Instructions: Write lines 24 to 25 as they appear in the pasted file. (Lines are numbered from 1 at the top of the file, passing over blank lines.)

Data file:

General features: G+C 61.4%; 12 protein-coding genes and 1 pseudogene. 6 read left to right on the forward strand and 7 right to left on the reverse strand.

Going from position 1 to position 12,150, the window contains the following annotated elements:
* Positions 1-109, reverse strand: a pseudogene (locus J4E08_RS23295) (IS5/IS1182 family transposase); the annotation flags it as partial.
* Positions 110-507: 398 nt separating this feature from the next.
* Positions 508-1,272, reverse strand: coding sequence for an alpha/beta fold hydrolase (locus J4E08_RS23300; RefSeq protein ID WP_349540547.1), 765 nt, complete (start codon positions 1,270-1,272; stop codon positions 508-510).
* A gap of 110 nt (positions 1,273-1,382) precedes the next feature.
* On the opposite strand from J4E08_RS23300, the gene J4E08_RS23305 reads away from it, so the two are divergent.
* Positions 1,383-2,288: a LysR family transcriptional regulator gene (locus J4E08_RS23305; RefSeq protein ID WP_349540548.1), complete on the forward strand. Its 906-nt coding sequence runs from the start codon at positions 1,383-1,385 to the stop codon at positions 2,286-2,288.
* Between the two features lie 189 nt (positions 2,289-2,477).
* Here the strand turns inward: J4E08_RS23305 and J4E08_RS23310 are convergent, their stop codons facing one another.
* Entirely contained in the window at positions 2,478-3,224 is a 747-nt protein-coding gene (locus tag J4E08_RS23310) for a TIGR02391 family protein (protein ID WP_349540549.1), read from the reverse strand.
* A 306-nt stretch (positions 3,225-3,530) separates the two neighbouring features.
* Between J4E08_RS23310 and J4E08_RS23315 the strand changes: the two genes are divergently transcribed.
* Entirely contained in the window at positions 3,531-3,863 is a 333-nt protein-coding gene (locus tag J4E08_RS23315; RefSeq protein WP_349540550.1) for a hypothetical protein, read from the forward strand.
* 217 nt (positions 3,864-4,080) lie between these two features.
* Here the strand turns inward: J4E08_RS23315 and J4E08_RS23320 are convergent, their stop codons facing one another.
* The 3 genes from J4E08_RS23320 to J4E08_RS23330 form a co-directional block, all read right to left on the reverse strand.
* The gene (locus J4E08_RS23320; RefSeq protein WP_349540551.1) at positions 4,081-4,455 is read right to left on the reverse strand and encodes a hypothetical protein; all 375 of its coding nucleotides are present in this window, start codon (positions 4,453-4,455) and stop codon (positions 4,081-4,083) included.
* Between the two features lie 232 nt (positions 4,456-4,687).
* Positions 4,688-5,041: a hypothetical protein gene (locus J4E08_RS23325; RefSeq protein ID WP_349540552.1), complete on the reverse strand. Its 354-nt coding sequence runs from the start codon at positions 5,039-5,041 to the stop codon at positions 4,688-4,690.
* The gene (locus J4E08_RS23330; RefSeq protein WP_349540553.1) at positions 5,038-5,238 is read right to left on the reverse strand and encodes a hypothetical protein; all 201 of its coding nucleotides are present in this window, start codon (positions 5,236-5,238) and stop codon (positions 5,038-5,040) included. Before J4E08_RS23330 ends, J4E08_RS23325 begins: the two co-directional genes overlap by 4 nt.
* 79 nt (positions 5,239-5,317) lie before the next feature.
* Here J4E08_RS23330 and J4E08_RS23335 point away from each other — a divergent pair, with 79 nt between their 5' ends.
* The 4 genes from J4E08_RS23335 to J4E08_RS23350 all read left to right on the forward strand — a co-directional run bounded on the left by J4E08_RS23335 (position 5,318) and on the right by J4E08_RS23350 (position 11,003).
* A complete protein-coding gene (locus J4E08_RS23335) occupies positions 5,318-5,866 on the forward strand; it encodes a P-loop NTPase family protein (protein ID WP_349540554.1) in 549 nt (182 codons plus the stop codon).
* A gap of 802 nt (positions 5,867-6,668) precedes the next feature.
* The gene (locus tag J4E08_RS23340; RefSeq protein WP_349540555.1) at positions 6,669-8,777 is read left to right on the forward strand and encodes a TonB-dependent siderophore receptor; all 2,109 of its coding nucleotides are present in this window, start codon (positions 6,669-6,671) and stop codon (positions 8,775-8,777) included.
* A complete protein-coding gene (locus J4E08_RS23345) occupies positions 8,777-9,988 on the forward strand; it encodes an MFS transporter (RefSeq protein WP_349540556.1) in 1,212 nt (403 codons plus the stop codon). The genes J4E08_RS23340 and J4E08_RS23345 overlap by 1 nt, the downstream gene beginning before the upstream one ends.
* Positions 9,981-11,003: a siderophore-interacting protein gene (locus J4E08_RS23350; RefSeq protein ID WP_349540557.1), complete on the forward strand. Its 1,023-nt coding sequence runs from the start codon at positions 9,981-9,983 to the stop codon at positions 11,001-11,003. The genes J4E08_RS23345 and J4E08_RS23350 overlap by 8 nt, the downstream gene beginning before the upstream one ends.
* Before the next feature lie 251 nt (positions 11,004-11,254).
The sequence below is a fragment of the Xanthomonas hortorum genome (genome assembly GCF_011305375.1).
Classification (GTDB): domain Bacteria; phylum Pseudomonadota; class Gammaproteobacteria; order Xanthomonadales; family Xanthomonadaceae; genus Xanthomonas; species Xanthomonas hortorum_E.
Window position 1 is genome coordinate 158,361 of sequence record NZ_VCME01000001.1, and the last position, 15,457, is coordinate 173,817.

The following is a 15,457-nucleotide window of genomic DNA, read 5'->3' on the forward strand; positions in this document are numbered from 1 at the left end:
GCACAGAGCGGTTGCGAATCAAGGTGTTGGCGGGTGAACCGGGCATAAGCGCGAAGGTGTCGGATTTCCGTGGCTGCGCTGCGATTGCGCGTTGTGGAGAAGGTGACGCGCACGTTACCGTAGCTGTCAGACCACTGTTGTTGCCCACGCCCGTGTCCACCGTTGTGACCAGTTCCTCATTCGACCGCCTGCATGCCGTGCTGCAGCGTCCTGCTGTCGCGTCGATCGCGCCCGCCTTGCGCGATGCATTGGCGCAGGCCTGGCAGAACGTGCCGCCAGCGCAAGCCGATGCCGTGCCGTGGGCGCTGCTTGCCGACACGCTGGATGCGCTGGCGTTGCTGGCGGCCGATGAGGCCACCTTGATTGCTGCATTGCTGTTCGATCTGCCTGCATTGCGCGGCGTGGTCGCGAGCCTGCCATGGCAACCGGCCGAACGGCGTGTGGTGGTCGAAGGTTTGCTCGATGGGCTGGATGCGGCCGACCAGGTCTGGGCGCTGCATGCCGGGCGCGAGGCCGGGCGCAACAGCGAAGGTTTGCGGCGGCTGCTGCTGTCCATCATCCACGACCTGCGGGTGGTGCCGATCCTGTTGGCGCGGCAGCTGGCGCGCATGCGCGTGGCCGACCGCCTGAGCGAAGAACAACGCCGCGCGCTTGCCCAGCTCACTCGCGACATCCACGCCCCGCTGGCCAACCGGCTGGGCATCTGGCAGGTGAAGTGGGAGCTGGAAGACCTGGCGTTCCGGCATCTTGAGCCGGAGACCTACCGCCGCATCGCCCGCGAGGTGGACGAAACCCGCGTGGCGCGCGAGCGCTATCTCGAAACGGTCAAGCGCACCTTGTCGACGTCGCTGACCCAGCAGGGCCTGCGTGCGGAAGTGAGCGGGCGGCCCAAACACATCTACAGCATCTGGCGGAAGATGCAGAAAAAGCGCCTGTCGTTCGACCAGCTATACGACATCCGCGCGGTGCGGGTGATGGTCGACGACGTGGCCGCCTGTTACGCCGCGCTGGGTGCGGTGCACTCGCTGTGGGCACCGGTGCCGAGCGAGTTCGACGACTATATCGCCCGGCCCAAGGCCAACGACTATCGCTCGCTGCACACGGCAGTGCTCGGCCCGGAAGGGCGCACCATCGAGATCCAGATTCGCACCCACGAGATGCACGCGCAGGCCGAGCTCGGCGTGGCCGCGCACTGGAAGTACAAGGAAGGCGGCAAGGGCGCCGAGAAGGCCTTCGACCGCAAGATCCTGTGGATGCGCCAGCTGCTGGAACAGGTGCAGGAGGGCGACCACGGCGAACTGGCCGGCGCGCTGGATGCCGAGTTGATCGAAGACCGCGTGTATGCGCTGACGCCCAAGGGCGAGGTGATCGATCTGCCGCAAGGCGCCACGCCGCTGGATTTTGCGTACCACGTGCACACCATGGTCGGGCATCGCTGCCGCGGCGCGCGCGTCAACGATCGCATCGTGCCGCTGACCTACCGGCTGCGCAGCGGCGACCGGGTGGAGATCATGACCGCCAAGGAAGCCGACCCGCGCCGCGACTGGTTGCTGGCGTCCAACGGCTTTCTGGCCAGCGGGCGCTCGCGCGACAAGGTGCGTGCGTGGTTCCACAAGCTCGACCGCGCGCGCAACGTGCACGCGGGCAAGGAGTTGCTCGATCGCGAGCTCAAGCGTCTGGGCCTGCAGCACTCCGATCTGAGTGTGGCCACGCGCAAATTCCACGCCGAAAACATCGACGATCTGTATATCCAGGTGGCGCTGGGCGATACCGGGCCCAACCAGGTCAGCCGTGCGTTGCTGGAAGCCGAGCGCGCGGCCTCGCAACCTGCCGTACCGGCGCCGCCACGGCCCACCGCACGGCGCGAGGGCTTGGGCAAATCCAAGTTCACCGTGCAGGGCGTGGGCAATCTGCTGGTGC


* The 4 genes from J4E08_RS23335 to J4E08_RS23350 all read left to right on the forward strand — a co-directional run bounded on the left by J4E08_RS23335 (position 5,318) and on the right by J4E08_RS23350 (position 11,003).
* A complete protein-coding gene (locus J4E08_RS23335) occupies positions 5,318-5,866 on the forward strand; it encodes a P-loop NTPase family protein (protein ID WP_349540554.1) in 549 nt (182 codons plus the stop codon).